27. Using Keywords i.e., If researching tobacco lawsuits and settlements - You could use these keywords in several combinations. Cancer Lawsuit Tobacco Smoking Teenagers Legislation Settlements

  28. Using Keywords Smart phone use in school i.e., school smartphone statistics. smartphones in schools. School smartphone bans. Smartphone use in classrooms

  29. Using Keywords Smartphone use in school Altering your search – “quotation marks” i.e. smartphones dangerous vs. “smartphones are dangerous”

  30. Using Keywords Smartphone use in school Altering your search - AND i.e. smartphones dangerous AND expensive NOTE: Different search engines have different functions and commands.

  31. Evaluating sources Use search engines to your advantage - Identify the web site - Examine for credibility - Determine depth and scope of information - Assess date of information

  32. Evaluating sources – identify website Assess the authorship, content, and purpose of the web site. This is important because - many web sources are not checked for accuracy. - some personal sites are used to express individual opinions about issues, but not necessarily the facts.- some sites may have purposes that differ from the first impressions.

  33. Evaluating sources – identify website Sometimes the actual purpose of the web site may not be clearly articulated. Can be difficult to separate advertising from accurate information. Some marketing sites will offer misleading information in attempts to sell their products.

  34. Evaluating sources – identify website Examples: The Onion: http://www.theonion.com/ From last year, one famous article from The Onion: http://www.theonion.com/articles/kim-jongun-named-the-onions-sexiest-man-alive-for,30379/

  35. Evaluating sources – identify website Examples: http://www.martinlutherking.org/ Martin Luther King Jr. – A True Historical Examination

  36. Evaluating sources – identify website Examples: WTO (World Trade Organization) http://www.wto.org/ http://www.gatt.org/

  37. Evaluating sources – identify website Whenever possible, try to locate the home page. You can often do this by eliminating some information from the end of the URL. .org .gov .com .net .edu .us .au .uk

  38. Evaluating sources – identify website Whenever possible, try to locate the home page. You can often do this by eliminating some information from the end of the URL. http://www.ariadne.ac.uk/issue13/music/ http://www.ariadne.ac.uk/issue13/ http://www.ariadne.ac.uk/

  39. Evaluating sources – identify website • Is the site affiliated with a business or university? • Does the site offer information about a particular person or group? • Who is the creator of the site? • What is the purpose of the site? • Who is the audience of this site? • Can you purchase products at this site?

  40. Examine for credibility Credibility may be compromised by purposeful misinformation or by unintentional neglect. Locating the name of the site’s creator may be challenging. Credentials may be missing even if the author’s name is provided.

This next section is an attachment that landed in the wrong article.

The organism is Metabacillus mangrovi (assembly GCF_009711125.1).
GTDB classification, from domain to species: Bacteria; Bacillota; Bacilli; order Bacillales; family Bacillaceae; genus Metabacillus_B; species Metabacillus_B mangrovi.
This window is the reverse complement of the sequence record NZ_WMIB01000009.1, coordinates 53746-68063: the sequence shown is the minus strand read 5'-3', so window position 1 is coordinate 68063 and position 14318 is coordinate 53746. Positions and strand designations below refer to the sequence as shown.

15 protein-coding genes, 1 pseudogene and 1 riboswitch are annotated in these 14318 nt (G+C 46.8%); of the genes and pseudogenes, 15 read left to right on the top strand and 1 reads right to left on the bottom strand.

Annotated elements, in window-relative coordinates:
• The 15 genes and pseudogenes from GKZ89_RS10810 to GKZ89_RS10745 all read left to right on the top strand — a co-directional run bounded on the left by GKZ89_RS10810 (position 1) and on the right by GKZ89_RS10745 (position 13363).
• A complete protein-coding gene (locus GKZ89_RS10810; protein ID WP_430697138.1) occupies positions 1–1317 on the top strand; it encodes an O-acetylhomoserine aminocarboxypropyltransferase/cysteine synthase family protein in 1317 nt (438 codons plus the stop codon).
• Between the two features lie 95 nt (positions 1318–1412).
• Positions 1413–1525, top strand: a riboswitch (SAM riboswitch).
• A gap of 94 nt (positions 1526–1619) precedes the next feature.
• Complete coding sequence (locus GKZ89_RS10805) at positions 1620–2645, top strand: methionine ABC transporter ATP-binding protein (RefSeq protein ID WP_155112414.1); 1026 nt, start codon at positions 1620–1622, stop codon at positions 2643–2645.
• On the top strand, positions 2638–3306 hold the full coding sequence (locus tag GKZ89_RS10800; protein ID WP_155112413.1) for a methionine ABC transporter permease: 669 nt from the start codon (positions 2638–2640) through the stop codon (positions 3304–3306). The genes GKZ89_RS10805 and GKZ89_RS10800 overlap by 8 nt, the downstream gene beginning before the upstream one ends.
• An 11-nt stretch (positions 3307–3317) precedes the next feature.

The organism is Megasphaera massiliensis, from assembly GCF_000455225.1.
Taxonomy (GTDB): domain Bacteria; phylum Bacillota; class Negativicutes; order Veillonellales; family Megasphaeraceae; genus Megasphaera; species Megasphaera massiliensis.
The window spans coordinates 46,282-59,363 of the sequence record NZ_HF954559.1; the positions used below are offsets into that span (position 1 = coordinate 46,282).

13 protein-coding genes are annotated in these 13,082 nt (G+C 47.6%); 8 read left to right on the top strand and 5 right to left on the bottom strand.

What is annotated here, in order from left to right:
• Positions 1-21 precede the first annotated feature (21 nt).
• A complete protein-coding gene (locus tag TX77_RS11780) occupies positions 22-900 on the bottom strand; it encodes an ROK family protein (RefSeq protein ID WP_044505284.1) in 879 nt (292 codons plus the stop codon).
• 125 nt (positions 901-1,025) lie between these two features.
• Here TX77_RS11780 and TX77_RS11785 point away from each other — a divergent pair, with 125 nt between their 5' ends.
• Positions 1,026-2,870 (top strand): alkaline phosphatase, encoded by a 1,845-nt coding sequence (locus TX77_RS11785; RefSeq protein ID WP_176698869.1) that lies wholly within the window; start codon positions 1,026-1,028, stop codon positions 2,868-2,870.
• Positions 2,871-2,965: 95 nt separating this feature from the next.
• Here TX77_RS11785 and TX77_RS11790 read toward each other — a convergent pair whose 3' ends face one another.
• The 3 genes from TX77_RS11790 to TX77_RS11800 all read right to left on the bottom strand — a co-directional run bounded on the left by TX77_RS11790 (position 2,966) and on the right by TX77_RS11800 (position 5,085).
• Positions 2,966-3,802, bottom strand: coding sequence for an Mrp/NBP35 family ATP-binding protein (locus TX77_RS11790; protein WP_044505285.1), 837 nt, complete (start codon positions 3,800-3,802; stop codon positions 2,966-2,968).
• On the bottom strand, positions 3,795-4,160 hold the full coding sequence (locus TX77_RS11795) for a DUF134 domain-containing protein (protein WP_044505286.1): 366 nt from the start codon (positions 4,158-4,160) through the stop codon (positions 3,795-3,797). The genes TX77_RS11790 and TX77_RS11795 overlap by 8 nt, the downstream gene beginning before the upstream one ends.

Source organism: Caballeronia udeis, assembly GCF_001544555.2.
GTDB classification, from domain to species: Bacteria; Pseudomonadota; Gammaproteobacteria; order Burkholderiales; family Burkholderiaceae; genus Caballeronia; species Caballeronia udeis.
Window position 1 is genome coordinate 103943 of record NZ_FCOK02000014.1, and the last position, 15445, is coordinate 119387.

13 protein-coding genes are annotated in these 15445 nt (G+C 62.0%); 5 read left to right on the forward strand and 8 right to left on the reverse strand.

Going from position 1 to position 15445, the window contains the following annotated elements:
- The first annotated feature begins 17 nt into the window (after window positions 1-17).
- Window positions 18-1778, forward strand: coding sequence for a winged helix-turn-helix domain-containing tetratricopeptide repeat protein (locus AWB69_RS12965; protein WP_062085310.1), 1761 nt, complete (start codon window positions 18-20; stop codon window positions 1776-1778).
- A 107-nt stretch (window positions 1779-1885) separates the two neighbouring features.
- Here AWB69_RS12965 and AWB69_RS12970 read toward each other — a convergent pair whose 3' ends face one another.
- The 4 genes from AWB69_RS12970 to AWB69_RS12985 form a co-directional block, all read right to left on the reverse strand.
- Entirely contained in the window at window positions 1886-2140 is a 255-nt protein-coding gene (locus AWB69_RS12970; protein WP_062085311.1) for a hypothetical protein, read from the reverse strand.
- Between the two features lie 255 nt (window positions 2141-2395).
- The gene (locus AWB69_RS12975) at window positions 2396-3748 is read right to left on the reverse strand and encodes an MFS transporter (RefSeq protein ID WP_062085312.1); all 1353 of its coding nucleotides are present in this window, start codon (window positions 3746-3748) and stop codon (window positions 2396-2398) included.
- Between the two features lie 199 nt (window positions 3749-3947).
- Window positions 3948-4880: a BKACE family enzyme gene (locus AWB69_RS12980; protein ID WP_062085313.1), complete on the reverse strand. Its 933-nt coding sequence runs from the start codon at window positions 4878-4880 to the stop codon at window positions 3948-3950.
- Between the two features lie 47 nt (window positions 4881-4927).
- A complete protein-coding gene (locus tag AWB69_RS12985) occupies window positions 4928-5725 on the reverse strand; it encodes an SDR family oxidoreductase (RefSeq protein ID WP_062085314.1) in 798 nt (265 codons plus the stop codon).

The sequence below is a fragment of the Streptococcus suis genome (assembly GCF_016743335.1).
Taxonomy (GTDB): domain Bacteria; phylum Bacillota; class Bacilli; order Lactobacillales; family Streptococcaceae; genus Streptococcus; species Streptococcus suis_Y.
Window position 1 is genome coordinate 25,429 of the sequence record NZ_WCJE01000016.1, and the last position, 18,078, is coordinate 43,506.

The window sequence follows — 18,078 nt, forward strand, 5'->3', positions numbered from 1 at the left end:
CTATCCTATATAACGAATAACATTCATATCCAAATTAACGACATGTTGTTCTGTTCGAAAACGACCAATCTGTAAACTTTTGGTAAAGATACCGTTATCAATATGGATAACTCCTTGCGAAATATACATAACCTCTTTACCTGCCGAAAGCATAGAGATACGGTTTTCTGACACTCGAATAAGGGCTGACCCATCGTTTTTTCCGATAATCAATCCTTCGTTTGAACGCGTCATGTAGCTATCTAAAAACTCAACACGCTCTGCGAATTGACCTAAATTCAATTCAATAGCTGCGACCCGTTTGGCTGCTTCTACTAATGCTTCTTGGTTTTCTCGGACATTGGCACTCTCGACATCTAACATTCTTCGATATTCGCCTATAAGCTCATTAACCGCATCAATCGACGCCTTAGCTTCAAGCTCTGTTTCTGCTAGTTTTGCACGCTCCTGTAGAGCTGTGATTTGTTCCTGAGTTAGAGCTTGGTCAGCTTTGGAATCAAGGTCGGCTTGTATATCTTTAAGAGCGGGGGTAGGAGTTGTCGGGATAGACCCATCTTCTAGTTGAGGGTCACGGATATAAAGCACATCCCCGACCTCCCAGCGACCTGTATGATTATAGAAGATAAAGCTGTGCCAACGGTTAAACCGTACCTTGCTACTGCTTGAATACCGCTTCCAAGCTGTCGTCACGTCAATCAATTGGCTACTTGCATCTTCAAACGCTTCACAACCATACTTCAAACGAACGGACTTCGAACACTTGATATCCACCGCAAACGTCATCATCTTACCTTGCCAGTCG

41. Examine for credibility Who is the author of the site? What is the authority or expertise of the individual or group? What else comes up when you type the author’s name into a search engine? Does the source have a political or business agenda? Is the site sponsored by a political or business group? If so, what can you find out about that group?

  42. Examine for credibility Does the site provide a list of sources or a Works Cited page? Can you locate any of the source material? How reliable is this material? Are there links to other credible sites with additional information? Does the site provide a link for emailing the author or webmaster?

  43. Click the following link: http://www.infowars.com/barack-obamas-de-facto-totalitarian-nation/ Next google search “Alex Jones”

  44. Determine depth and scope of information Does the material show signs of research, such as references to other sources, hyperlinks, footnotes, or a reference page? Does the author consider opposing points of view? How closely does the site really match the information for which you are searching? Corroborate information whenever possible!

  45. Evaluating a website Go to Google Scholar www.scholar.google.com Search: dangers of smartphones • Click on the first result “Paranoid Android”

  46. Evaluating a website Compare the following: http://studentblog.worldcampus.psu.edu/index.php/2014/03/the-dangers-of-smartphones-and-why-putting-it-down-may-help-you-in-school/ http://www.macdigita.com/technology/smartphones-suck/

  47. Evaluating a website Wikipedia http://en.wikipedia.org/wiki/Main_Page DO NOT cite Wikipedia in any paper. • It is an open-access encyclopedia, meaning almost anyone can alter/edit the content of an entry. • The information on a Wikipedia page may not be reliable.

  48. Evaluating a website Wikipedia http://en.wikipedia.org/wiki/Main_Page - You may use Wikipedia as a starting point for gathering information, though. i.e., search “Toyota recall”

  49. Evaluating a website Wikipedia http://en.wikipedia.org/wiki/Main_Page - You may use Wikipedia as a starting point for gathering information, though. i.e., search “Toyota recall” - The “References” section provides you with possible sources of information.

  50. Resources - Purdue University’s Online Writing Lab “Searching the Worldwide Web” https://owl.english.purdue.edu/owl/resource/558/01/ - Internet Detective: http://www.vtstutorials.ac.uk/detective/